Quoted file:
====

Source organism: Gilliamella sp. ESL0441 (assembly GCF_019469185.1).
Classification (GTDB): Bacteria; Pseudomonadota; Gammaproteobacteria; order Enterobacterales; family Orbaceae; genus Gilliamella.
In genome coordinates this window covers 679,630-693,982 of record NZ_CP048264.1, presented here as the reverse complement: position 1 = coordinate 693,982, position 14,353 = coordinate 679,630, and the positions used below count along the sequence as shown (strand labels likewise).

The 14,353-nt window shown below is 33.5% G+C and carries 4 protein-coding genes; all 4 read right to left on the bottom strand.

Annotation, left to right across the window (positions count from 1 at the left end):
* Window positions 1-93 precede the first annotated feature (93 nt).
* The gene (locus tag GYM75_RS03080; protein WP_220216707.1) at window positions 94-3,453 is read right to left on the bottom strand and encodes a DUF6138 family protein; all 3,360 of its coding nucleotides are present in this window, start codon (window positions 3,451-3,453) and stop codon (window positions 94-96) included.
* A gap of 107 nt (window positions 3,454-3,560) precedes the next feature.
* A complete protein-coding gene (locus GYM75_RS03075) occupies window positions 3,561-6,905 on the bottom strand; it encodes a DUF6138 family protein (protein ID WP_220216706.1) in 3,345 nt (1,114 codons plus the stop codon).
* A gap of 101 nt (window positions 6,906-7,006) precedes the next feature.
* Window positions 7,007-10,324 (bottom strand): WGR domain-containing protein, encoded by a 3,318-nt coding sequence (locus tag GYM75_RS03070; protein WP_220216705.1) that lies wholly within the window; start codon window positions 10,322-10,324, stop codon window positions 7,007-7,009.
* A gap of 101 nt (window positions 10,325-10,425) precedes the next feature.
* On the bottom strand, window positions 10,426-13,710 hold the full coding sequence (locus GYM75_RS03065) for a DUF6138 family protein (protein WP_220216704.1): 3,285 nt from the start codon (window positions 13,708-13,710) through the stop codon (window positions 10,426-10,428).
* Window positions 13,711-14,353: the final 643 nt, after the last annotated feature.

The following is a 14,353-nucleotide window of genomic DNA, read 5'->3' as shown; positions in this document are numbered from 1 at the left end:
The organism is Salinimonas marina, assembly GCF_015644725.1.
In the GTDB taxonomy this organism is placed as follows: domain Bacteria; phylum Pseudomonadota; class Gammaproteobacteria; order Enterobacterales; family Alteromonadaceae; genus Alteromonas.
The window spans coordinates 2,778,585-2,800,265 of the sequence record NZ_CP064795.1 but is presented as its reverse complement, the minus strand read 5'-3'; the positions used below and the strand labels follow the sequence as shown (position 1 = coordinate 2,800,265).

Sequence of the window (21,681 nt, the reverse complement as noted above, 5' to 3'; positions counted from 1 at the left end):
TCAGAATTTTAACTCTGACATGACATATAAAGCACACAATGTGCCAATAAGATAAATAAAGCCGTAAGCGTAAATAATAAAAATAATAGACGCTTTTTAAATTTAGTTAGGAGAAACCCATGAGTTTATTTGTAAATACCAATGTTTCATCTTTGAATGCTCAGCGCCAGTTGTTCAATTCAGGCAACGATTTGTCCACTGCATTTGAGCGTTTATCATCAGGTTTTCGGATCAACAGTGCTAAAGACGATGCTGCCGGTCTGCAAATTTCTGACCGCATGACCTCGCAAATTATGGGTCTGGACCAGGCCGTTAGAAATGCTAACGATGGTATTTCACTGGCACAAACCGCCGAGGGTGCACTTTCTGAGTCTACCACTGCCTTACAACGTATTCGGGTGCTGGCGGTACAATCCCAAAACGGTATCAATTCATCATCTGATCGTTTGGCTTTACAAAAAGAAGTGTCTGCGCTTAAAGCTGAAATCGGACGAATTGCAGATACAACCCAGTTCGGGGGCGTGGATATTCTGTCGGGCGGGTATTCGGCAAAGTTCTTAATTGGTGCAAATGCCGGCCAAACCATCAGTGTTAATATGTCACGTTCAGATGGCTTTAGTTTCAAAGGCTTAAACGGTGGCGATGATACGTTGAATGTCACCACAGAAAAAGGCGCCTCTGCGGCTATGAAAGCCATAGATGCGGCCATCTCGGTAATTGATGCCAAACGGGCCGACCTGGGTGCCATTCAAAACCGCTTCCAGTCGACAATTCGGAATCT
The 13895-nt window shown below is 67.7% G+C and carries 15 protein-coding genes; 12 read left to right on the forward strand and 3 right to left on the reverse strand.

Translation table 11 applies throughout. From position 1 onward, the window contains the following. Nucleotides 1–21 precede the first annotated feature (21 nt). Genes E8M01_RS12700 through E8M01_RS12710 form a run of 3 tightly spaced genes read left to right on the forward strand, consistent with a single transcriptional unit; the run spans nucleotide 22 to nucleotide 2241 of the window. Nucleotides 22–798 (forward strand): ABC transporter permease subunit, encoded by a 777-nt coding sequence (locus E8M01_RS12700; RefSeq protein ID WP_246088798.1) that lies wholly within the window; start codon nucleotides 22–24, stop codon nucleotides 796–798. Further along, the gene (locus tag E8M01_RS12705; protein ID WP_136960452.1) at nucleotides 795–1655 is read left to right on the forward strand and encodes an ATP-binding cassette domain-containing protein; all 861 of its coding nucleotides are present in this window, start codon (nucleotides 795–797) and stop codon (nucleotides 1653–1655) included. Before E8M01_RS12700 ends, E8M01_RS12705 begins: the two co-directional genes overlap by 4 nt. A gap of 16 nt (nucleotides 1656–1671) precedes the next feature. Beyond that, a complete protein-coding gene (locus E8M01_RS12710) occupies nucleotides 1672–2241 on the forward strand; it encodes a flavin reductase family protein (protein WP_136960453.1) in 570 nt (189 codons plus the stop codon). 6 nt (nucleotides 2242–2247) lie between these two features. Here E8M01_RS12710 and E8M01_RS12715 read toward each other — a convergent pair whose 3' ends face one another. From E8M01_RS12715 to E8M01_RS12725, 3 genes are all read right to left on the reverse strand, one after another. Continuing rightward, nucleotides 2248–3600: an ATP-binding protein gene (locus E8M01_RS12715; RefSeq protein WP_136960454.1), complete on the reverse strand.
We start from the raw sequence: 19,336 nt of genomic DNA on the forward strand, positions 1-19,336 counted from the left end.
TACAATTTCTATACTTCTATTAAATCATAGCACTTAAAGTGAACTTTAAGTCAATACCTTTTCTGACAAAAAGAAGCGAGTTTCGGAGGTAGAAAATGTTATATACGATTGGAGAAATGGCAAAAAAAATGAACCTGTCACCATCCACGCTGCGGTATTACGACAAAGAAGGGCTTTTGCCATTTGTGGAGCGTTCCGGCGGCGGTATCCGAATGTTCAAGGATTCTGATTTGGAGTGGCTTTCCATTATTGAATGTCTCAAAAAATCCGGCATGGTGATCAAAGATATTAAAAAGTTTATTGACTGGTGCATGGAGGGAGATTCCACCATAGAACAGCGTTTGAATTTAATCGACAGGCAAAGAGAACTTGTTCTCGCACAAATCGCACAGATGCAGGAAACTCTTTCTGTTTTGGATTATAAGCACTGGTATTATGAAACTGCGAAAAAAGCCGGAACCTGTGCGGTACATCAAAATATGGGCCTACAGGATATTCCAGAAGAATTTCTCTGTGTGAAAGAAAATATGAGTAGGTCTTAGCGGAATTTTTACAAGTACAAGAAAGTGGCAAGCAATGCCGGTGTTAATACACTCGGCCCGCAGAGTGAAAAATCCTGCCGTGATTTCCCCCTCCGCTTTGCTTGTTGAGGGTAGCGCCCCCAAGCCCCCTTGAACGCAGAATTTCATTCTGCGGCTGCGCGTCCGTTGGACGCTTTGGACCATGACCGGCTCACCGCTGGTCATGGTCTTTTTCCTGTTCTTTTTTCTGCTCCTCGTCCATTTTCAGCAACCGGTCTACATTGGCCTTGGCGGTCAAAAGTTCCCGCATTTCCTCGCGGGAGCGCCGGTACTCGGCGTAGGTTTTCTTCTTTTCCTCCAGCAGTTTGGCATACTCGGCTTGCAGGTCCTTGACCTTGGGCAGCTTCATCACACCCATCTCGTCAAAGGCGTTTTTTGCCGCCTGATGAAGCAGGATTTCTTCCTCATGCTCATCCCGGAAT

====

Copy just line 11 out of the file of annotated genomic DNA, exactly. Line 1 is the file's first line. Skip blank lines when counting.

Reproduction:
* Window positions 7,007-10,324 (bottom strand): WGR domain-containing protein, encoded by a 3,318-nt coding sequence (locus tag GYM75_RS03070; protein WP_220216705.1) that lies wholly within the window; start codon window positions 10,322-10,324, stop codon window positions 7,007-7,009.